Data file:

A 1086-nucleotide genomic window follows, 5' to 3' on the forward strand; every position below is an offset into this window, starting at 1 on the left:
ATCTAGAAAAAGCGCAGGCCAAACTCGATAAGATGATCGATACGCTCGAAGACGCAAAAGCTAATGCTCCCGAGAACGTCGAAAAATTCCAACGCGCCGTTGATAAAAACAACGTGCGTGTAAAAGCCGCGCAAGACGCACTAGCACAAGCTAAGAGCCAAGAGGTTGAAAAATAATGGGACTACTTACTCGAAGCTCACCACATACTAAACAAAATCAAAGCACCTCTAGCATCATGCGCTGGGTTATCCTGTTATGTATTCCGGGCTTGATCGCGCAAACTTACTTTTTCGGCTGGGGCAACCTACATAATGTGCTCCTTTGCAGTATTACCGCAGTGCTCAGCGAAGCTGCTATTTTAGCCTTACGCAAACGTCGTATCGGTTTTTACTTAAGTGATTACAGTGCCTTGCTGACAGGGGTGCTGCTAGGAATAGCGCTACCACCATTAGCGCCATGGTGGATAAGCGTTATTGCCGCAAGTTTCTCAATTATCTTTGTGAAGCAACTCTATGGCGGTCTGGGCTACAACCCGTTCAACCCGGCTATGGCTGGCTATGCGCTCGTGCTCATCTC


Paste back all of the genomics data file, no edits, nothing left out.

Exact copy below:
A 1086-nucleotide genomic window follows, 5' to 3' on the forward strand; every position below is an offset into this window, starting at 1 on the left:
ATCTAGAAAAAGCGCAGGCCAAACTCGATAAGATGATCGATACGCTCGAAGACGCAAAAGCTAATGCTCCCGAGAACGTCGAAAAATTCCAACGCGCCGTTGATAAAAACAACGTGCGTGTAAAAGCCGCGCAAGACGCACTAGCACAAGCTAAGAGCCAAGAGGTTGAAAAATAATGGGACTACTTACTCGAAGCTCACCACATACTAAACAAAATCAAAGCACCTCTAGCATCATGCGCTGGGTTATCCTGTTATGTATTCCGGGCTTGATCGCGCAAACTTACTTTTTCGGCTGGGGCAACCTACATAATGTGCTCCTTTGCAGTATTACCGCAGTGCTCAGCGAAGCTGCTATTTTAGCCTTACGCAAACGTCGTATCGGTTTTTACTTAAGTGATTACAGTGCCTTGCTGACAGGGGTGCTGCTAGGAATAGCGCTACCACCATTAGCGCCATGGTGGATAAGCGTTATTGCCGCAAGTTTCTCAATTATCTTTGTGAAGCAACTCTATGGCGGTCTGGGCTACAACCCGTTCAACCCGGCTATGGCTGGCTATGCGCTCGTGCTCATCTC